Consider creating an account at http://www.deadsoci.al/ where you can prepare a message to be posted after your demise. If you have a Google account (who doesn't ?) then visit their Inactive Account Manager to tell them how to trigger your wishes regarding disposal of e-mail messages, Picasa albums, Drive documents, and other assets within their empire. Similarly Facebook accounts can be memorialized but you must decide how to trigger that.
A Will is a publically accessible document that is often onerous to modify - not to mention expensive. Therefore it is not an appropriate place to store your current passwords and after-life wishes. Instead consider a Letter of Wishes which should be referenced in the Will but can be held and easily modified by you - perhaps in a cloud stored file the password to which can be disclosed to only the trusted few. This enables your execuror to know to whom access should be granted or denied for each digital asset and gives them the ability to comply with your wishes by, perhaps, including the master password that unlocks your password management software (see my blog of 8-Jan-13).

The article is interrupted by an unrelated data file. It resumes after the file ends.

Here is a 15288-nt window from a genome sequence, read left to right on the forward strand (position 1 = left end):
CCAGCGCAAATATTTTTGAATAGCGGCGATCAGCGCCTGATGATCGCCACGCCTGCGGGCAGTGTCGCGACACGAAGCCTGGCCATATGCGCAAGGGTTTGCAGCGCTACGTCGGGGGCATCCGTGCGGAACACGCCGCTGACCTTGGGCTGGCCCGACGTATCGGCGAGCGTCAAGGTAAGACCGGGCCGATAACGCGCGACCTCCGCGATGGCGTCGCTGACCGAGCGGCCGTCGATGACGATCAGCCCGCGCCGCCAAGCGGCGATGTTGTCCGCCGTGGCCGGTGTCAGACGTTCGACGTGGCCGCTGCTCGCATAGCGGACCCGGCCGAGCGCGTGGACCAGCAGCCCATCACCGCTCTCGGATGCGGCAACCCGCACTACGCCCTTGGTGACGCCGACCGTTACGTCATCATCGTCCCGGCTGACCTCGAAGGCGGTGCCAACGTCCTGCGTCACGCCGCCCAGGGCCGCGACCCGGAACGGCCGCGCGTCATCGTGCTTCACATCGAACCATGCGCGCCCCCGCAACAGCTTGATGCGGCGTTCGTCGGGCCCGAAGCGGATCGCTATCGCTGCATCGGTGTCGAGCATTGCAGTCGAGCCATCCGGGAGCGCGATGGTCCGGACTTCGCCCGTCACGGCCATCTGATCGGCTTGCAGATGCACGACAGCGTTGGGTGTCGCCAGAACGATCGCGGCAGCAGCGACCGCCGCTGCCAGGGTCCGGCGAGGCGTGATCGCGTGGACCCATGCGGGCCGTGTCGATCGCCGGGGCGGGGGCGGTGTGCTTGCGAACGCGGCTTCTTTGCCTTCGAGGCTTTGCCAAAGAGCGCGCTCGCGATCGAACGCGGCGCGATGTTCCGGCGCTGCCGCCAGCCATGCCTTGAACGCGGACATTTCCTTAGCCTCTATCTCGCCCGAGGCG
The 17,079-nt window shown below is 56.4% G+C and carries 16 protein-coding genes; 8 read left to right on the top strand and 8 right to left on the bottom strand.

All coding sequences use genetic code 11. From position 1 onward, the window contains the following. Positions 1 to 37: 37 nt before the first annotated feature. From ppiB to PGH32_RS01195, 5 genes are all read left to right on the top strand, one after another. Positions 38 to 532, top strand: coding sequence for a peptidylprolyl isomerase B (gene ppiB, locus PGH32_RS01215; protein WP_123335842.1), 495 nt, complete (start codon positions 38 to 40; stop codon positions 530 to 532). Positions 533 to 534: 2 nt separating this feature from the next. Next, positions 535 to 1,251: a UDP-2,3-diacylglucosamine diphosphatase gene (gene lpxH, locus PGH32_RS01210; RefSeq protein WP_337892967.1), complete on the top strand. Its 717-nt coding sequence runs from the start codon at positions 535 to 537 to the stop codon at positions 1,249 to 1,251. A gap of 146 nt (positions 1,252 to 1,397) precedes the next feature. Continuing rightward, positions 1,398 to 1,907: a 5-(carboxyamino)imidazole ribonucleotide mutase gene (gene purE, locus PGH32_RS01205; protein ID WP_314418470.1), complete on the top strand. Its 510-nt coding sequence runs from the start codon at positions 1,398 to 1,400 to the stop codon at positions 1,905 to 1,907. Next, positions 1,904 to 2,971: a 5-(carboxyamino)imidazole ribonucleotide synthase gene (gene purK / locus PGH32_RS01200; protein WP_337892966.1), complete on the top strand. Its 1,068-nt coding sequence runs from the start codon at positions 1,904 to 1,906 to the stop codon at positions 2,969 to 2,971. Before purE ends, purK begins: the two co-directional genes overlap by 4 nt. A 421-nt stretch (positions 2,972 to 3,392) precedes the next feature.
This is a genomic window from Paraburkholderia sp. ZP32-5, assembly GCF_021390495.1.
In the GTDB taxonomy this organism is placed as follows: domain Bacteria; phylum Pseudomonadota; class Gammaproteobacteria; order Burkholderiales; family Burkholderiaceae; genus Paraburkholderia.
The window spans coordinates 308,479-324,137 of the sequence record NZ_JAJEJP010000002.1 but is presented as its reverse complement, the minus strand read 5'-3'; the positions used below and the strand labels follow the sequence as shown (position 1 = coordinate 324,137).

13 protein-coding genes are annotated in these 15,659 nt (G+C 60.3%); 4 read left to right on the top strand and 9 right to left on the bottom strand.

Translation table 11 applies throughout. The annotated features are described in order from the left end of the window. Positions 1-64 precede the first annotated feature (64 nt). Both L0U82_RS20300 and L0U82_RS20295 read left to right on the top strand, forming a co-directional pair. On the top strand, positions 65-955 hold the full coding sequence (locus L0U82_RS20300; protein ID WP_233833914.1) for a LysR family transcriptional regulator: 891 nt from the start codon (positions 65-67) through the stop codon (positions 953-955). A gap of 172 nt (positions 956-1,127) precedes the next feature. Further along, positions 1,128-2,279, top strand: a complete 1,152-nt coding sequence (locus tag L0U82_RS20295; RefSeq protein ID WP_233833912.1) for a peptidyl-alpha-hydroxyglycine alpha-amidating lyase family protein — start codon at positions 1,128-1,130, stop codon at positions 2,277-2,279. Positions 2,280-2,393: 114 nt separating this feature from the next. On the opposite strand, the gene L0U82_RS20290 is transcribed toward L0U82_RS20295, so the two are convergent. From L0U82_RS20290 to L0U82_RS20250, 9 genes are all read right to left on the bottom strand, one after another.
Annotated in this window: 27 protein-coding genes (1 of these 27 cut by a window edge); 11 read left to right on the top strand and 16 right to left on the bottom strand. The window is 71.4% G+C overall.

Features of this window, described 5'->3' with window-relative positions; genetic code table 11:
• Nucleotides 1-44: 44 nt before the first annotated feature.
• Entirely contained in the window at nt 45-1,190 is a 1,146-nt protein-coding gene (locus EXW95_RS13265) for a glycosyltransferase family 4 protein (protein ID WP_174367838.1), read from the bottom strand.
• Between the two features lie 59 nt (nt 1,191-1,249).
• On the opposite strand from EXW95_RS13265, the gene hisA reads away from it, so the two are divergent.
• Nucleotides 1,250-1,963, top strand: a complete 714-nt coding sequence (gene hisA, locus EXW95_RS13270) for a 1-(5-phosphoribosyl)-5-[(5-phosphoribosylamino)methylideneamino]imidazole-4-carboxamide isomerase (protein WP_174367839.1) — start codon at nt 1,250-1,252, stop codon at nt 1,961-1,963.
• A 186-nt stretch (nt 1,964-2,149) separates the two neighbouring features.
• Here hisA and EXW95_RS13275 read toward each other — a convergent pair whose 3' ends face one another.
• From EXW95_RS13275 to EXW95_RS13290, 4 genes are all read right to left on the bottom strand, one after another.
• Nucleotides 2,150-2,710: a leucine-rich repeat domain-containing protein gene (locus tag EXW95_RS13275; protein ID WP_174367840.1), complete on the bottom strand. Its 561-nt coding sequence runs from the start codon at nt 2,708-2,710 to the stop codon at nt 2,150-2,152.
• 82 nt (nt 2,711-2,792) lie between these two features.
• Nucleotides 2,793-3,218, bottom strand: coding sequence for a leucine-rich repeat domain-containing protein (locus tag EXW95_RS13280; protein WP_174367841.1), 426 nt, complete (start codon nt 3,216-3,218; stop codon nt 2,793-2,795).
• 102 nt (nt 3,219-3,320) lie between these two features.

Amazon, Apple and other such organisations typically sell you a license to use content - eBooks or iTunes perhaps, so after your death your estate does not have any rights to the content. You can however bequeath the Kindle or iPhone that holds such data to whomever you choose.
Act now before